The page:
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Massive tornado roars through Oklahoma City suburb

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MOORE, Okla. (AP) - A monstrous tornado at least a half-mile wide roared through the Oklahoma City suburbs Monday, flattening entire neighborhoods with winds up to 200 mph, setting buildings on fire and landing a direct blow on an elementary school.

There were no confirmed deaths, but at least 60 people were reported hurt, including more than a dozen children. Rescuers mounted a desperate rescue effort at the school, pulling children from heaps of debris and carrying them to a triage center.

The storm laid waste to scores of buildings in Moore, south of the city. Block after block of the community lay in ruins. Homes were crushed into piles of broken wood. Cars and trucks were left crumpled on the roadside.

The National Weather Service issued an initial finding that the tornado was an EF-4 on the enhanced Fujita scale, the second most-powerful type of twister.

Oklahoma Gov. Mary Fallin said several injured children from the school had been taken to a hospital for treatment. She deployed 80 National Guard members to assist with search-and-rescue operations and activated extra highway patrol officers.

Fallin also spoke with President Barack Obama, who offered the nation's help and gave Fallin a direct line to his office.

Many land lines to stricken areas were down and cellphone traffic was congested. The storm was so massive that it will take time to establish communications between rescuers and state officials, the governor said.

In video of the storm, the dark funnel cloud could be seen marching slowly across the green landscape. As it churned through the community, the twister scattered shards of wood, pieces of insulation, awnings, shingles and glass all over the streets.

Volunteers and first responders raced to search the debris for survivors.

At Plaza Towers Elementary School, the storm tore off the roof, knocked down walls and turned the playground into a mass of twisted plastic and metal.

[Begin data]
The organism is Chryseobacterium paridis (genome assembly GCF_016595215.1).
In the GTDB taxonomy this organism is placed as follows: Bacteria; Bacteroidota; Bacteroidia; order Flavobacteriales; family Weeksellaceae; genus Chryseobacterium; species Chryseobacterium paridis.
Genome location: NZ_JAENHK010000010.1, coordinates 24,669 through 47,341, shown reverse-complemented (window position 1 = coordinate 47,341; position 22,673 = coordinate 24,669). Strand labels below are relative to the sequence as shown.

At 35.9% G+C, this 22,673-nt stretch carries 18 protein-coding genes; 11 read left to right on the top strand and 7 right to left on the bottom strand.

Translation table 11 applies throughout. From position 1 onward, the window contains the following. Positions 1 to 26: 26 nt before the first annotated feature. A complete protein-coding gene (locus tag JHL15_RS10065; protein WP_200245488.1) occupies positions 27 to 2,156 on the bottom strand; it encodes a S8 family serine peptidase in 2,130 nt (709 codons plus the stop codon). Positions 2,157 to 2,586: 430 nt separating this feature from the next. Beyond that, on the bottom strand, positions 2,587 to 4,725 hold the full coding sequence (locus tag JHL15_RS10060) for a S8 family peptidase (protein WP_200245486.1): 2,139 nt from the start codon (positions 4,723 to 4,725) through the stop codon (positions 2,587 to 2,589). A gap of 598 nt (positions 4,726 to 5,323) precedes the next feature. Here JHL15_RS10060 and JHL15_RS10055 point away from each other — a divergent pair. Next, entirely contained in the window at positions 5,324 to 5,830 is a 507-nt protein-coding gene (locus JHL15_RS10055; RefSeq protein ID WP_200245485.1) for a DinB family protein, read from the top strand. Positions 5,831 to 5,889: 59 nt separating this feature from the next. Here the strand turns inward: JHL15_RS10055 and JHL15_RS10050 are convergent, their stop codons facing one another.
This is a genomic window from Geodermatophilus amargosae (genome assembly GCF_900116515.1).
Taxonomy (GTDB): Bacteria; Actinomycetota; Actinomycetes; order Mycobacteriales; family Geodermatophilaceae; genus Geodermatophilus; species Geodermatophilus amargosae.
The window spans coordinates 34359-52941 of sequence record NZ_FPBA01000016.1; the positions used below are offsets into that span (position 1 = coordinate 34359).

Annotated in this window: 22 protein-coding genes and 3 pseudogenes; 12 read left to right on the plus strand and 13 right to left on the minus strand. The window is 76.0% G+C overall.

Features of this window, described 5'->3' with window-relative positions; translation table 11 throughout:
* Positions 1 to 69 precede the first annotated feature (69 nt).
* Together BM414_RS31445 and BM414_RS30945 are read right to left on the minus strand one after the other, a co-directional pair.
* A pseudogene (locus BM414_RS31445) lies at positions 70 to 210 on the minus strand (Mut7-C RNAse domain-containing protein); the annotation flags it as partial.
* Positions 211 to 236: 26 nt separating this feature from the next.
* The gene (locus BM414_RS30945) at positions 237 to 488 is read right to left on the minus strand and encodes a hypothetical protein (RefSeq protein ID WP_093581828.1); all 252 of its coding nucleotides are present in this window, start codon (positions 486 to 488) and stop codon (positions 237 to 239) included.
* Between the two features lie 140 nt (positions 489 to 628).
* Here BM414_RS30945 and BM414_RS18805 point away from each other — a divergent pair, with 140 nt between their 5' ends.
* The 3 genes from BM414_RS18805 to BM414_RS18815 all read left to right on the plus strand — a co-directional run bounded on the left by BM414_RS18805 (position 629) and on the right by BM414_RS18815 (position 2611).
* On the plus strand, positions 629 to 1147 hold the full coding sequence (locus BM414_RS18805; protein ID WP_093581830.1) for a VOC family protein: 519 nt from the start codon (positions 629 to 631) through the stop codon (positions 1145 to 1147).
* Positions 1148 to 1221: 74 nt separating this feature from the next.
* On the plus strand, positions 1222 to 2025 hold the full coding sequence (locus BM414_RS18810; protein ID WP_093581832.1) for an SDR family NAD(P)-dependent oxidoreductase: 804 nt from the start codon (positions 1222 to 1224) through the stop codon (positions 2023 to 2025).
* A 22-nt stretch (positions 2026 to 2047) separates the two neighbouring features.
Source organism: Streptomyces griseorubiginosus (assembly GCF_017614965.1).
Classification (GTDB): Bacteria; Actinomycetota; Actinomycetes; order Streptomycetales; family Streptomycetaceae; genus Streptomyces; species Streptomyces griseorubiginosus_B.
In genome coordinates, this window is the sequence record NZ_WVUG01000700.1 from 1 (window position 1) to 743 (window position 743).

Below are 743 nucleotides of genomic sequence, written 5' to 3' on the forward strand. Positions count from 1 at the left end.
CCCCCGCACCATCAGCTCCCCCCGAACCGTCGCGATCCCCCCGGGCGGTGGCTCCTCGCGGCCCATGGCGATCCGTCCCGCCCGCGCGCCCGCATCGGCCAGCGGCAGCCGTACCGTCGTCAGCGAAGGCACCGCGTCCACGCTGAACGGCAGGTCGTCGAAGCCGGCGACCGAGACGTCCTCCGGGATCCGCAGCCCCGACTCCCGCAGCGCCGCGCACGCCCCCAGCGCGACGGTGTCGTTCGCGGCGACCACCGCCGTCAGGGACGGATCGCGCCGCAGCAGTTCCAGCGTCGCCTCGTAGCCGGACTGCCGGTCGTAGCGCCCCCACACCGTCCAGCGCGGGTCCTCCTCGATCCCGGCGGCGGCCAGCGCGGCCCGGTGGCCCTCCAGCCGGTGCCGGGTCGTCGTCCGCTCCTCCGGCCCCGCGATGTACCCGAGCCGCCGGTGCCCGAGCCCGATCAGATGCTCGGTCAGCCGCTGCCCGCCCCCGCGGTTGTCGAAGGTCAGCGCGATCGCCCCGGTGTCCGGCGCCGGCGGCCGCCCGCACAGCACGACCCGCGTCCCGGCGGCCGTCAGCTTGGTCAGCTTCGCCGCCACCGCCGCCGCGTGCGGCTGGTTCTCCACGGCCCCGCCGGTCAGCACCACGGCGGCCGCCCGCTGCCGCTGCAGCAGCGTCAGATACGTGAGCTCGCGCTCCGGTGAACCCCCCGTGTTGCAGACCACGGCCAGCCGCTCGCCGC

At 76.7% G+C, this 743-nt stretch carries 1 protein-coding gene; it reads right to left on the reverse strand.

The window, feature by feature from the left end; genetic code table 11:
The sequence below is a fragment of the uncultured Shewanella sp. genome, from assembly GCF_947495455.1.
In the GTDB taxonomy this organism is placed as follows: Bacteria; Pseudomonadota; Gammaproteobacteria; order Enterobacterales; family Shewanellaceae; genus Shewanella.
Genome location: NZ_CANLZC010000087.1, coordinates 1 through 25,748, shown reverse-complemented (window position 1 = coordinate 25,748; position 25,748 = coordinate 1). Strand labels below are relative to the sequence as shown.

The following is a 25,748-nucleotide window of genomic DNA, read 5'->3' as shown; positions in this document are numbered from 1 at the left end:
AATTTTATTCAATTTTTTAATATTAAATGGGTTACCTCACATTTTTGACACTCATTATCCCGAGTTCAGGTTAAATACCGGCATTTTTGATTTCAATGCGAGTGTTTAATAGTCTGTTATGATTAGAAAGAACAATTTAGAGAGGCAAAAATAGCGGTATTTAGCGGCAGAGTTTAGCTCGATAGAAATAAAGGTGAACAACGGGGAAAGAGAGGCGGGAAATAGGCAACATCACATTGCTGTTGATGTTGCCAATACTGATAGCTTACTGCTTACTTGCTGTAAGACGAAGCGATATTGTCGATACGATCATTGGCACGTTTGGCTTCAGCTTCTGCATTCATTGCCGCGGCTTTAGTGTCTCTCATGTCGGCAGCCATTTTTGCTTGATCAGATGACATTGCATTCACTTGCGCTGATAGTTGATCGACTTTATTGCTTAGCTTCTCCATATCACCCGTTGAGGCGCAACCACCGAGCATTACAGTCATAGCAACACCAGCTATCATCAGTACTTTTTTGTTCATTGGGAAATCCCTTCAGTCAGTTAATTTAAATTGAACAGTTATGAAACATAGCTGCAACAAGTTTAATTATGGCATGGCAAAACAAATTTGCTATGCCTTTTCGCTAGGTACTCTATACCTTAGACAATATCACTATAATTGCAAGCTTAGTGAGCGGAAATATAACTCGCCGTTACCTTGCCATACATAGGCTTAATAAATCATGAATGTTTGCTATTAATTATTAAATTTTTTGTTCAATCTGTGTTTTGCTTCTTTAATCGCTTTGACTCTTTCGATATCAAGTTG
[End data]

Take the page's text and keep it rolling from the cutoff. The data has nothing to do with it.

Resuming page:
Several children were pulled alive from the rubble. Rescue workers passed the survivors down a human chain to the triage center in the parking lot.

James Rushing, who lives across the street from the school, heard reports of the approaching tornado and ran to the school, where his 5-year-old foster son, Aiden, attends classes. Rushing believed he would be safer there.

"About two minutes after I got there, the school started coming apart," he said.

The students were placed in the restroom.

Oklahoma City Police Capt. Dexter Nelson said downed power lines and open gas lines posed a risk in the aftermath of the system.

Monday's powerful tornado loosely followed the path of a killer twister that slammed the region in May 1999.

The weather service estimated that the storm that Monday's tornado was at least a half-mile wide. The 1999 storm had winds clocked at 300 mph.

Kelsey Angle, a weather service meteorologist in Kansas City, Mo., said it's unusual for two such powerful tornadoes to track roughly the same path.

Monday's devastation in Oklahoma came almost exactly two years after an enormous twister ripped through the city of Joplin, Mo., killing 158 people and injuring hundreds more.

That May 22, 2011, tornado was the deadliest in the United States since modern tornado record keeping began in 1950, according to the National Oceanic and Atmospheric Administration. Before Joplin, the deadliest modern tornado was June 1953 in Flint, Mich., when 116 people died.

Copyright 2013 The Associated Press. All rights reserved. This material may not be published, broadcast, rewritten or redistributed.

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